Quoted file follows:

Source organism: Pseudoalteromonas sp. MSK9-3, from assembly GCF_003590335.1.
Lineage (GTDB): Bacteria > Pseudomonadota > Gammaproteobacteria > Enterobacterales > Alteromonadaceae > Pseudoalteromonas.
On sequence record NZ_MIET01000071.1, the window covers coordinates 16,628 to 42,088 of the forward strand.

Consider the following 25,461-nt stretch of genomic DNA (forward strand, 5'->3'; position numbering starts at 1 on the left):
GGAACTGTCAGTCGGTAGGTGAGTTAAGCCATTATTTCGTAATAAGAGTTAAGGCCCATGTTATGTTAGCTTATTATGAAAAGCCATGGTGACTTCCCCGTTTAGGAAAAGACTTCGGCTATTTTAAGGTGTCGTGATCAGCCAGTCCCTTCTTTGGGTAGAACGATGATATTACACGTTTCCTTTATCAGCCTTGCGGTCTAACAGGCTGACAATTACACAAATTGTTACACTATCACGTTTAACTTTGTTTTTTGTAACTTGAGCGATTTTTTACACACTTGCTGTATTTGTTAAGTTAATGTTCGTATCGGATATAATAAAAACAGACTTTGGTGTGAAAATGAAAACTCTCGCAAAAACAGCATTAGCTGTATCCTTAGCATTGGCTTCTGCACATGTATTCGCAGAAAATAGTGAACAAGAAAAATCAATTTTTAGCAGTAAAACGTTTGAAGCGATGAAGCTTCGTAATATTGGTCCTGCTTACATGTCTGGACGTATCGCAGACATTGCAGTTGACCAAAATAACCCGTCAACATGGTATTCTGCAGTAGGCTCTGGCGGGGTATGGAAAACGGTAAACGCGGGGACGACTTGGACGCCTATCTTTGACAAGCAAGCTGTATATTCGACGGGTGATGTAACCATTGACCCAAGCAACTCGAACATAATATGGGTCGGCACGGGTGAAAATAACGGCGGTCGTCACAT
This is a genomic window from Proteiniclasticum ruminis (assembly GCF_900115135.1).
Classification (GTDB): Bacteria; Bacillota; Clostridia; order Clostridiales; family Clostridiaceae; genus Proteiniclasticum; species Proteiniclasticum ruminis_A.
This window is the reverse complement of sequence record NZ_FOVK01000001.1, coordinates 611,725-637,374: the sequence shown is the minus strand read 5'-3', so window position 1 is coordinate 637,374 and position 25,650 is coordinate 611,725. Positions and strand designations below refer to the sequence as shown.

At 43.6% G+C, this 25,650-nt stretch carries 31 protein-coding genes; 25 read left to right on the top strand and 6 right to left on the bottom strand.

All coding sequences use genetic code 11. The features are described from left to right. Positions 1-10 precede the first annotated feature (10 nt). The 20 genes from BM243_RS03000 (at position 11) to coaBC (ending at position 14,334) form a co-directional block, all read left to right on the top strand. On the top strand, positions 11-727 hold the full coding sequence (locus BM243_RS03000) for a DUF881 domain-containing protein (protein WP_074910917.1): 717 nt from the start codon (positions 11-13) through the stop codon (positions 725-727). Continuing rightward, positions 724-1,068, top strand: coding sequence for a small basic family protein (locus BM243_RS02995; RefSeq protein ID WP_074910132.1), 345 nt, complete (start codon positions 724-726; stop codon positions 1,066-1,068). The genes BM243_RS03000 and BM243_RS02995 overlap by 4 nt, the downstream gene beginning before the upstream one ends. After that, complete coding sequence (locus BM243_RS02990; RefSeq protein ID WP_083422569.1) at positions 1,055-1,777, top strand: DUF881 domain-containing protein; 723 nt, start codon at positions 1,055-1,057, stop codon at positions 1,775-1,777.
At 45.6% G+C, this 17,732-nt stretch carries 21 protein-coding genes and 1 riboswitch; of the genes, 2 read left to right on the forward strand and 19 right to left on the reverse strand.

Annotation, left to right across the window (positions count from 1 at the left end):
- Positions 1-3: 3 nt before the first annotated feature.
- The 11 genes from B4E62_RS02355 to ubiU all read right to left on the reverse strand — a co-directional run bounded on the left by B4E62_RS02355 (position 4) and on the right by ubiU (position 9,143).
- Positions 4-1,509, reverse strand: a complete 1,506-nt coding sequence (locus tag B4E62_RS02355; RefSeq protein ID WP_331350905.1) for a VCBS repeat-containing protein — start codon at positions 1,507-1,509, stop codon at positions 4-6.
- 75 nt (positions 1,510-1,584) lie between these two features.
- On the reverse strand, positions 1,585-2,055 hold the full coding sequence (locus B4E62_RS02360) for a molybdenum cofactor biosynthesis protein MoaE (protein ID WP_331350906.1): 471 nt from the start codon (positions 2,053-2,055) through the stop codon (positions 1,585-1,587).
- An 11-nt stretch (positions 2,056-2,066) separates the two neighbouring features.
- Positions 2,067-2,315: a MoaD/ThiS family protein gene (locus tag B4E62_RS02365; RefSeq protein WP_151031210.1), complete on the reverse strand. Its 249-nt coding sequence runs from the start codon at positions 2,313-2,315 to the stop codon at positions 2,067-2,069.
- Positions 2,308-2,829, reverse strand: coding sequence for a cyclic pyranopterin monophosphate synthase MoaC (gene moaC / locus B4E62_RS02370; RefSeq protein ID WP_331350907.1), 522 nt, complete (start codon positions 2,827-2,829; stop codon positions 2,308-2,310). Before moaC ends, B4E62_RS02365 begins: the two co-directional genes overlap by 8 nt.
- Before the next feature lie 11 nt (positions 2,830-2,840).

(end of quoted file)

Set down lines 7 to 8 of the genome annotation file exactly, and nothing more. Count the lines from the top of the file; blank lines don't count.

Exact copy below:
Classification (GTDB): Bacteria; Bacillota; Clostridia; order Clostridiales; family Clostridiaceae; genus Proteiniclasticum; species Proteiniclasticum ruminis_A.
This window is the reverse complement of sequence record NZ_FOVK01000001.1, coordinates 611,725-637,374: the sequence shown is the minus strand read 5'-3', so window position 1 is coordinate 637,374 and position 25,650 is coordinate 611,725. Positions and strand designations below refer to the sequence as shown.